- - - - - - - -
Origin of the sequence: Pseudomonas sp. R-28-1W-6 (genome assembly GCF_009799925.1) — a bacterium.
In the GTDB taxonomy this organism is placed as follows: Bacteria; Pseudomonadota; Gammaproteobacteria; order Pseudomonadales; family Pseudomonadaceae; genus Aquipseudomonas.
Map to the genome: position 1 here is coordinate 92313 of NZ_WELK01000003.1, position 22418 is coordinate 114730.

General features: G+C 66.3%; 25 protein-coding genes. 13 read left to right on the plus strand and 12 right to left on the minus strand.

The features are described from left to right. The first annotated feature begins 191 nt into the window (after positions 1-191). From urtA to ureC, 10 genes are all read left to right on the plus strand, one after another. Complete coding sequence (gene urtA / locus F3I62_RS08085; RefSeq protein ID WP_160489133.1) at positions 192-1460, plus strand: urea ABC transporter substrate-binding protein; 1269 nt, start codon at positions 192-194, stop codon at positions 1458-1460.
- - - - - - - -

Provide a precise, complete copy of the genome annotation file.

Origin of the sequence: Pseudomonas sp. R-28-1W-6 (genome assembly GCF_009799925.1) — a bacterium.
In the GTDB taxonomy this organism is placed as follows: Bacteria; Pseudomonadota; Gammaproteobacteria; order Pseudomonadales; family Pseudomonadaceae; genus Aquipseudomonas.
Map to the genome: position 1 here is coordinate 92313 of NZ_WELK01000003.1, position 22418 is coordinate 114730.

General features: G+C 66.3%; 25 protein-coding genes. 13 read left to right on the plus strand and 12 right to left on the minus strand.

The features are described from left to right. The first annotated feature begins 191 nt into the window (after positions 1-191). From urtA to ureC, 10 genes are all read left to right on the plus strand, one after another. Complete coding sequence (gene urtA / locus F3I62_RS08085; RefSeq protein ID WP_160489133.1) at positions 192-1460, plus strand: urea ABC transporter substrate-binding protein; 1269 nt, start codon at positions 192-194, stop codon at positions 1458-1460.